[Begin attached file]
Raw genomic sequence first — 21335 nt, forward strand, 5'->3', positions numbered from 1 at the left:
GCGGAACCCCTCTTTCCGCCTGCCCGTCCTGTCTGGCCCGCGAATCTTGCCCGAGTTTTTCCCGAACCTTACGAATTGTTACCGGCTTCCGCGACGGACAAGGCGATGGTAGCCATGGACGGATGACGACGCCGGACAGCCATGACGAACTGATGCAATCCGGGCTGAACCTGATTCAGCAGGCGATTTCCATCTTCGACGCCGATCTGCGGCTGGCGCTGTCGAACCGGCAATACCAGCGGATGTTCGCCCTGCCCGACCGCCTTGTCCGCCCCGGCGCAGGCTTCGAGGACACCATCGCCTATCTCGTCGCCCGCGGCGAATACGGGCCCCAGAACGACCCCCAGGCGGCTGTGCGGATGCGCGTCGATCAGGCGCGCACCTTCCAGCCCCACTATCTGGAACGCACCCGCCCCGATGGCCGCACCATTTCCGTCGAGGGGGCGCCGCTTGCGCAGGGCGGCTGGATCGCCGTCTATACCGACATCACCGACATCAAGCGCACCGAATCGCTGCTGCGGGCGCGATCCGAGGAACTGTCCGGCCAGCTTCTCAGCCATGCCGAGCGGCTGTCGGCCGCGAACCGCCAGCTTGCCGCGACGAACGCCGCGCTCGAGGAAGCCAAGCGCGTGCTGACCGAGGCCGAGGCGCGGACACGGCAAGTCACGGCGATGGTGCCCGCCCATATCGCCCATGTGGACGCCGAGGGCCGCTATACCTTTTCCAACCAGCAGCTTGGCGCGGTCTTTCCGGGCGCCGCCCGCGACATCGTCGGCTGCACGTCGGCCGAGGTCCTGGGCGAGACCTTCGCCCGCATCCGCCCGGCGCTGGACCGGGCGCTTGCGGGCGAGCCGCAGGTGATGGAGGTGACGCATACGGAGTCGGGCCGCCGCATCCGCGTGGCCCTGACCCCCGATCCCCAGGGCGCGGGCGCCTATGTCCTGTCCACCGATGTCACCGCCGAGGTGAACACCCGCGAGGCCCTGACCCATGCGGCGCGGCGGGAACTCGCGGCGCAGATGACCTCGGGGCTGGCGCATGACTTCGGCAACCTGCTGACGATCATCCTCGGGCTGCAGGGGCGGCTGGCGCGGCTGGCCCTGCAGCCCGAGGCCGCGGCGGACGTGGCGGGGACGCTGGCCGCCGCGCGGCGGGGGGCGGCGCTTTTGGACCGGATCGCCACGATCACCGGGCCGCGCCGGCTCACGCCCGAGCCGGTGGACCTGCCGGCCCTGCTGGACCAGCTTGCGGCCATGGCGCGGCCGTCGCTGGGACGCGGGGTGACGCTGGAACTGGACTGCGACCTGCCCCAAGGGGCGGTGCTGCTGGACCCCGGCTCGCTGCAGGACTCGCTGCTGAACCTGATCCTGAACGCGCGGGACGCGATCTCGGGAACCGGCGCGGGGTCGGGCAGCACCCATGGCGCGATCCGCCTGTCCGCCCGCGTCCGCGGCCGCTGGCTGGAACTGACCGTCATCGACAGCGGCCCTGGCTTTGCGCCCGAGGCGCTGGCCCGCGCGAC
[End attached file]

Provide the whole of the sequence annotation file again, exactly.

Raw genomic sequence first — 21335 nt, forward strand, 5'->3', positions numbered from 1 at the left:
GCGGAACCCCTCTTTCCGCCTGCCCGTCCTGTCTGGCCCGCGAATCTTGCCCGAGTTTTTCCCGAACCTTACGAATTGTTACCGGCTTCCGCGACGGACAAGGCGATGGTAGCCATGGACGGATGACGACGCCGGACAGCCATGACGAACTGATGCAATCCGGGCTGAACCTGATTCAGCAGGCGATTTCCATCTTCGACGCCGATCTGCGGCTGGCGCTGTCGAACCGGCAATACCAGCGGATGTTCGCCCTGCCCGACCGCCTTGTCCGCCCCGGCGCAGGCTTCGAGGACACCATCGCCTATCTCGTCGCCCGCGGCGAATACGGGCCCCAGAACGACCCCCAGGCGGCTGTGCGGATGCGCGTCGATCAGGCGCGCACCTTCCAGCCCCACTATCTGGAACGCACCCGCCCCGATGGCCGCACCATTTCCGTCGAGGGGGCGCCGCTTGCGCAGGGCGGCTGGATCGCCGTCTATACCGACATCACCGACATCAAGCGCACCGAATCGCTGCTGCGGGCGCGATCCGAGGAACTGTCCGGCCAGCTTCTCAGCCATGCCGAGCGGCTGTCGGCCGCGAACCGCCAGCTTGCCGCGACGAACGCCGCGCTCGAGGAAGCCAAGCGCGTGCTGACCGAGGCCGAGGCGCGGACACGGCAAGTCACGGCGATGGTGCCCGCCCATATCGCCCATGTGGACGCCGAGGGCCGCTATACCTTTTCCAACCAGCAGCTTGGCGCGGTCTTTCCGGGCGCCGCCCGCGACATCGTCGGCTGCACGTCGGCCGAGGTCCTGGGCGAGACCTTCGCCCGCATCCGCCCGGCGCTGGACCGGGCGCTTGCGGGCGAGCCGCAGGTGATGGAGGTGACGCATACGGAGTCGGGCCGCCGCATCCGCGTGGCCCTGACCCCCGATCCCCAGGGCGCGGGCGCCTATGTCCTGTCCACCGATGTCACCGCCGAGGTGAACACCCGCGAGGCCCTGACCCATGCGGCGCGGCGGGAACTCGCGGCGCAGATGACCTCGGGGCTGGCGCATGACTTCGGCAACCTGCTGACGATCATCCTCGGGCTGCAGGGGCGGCTGGCGCGGCTGGCCCTGCAGCCCGAGGCCGCGGCGGACGTGGCGGGGACGCTGGCCGCCGCGCGGCGGGGGGCGGCGCTTTTGGACCGGATCGCCACGATCACCGGGCCGCGCCGGCTCACGCCCGAGCCGGTGGACCTGCCGGCCCTGCTGGACCAGCTTGCGGCCATGGCGCGGCCGTCGCTGGGACGCGGGGTGACGCTGGAACTGGACTGCGACCTGCCCCAAGGGGCGGTGCTGCTGGACCCCGGCTCGCTGCAGGACTCGCTGCTGAACCTGATCCTGAACGCGCGGGACGCGATCTCGGGAACCGGCGCGGGGTCGGGCAGCACCCATGGCGCGATCCGCCTGTCCGCCCGCGTCCGCGGCCGCTGGCTGGAACTGACCGTCATCGACAGCGGCCCTGGCTTTGCGCCCGAGGCGCTGGCCCGCGCGAC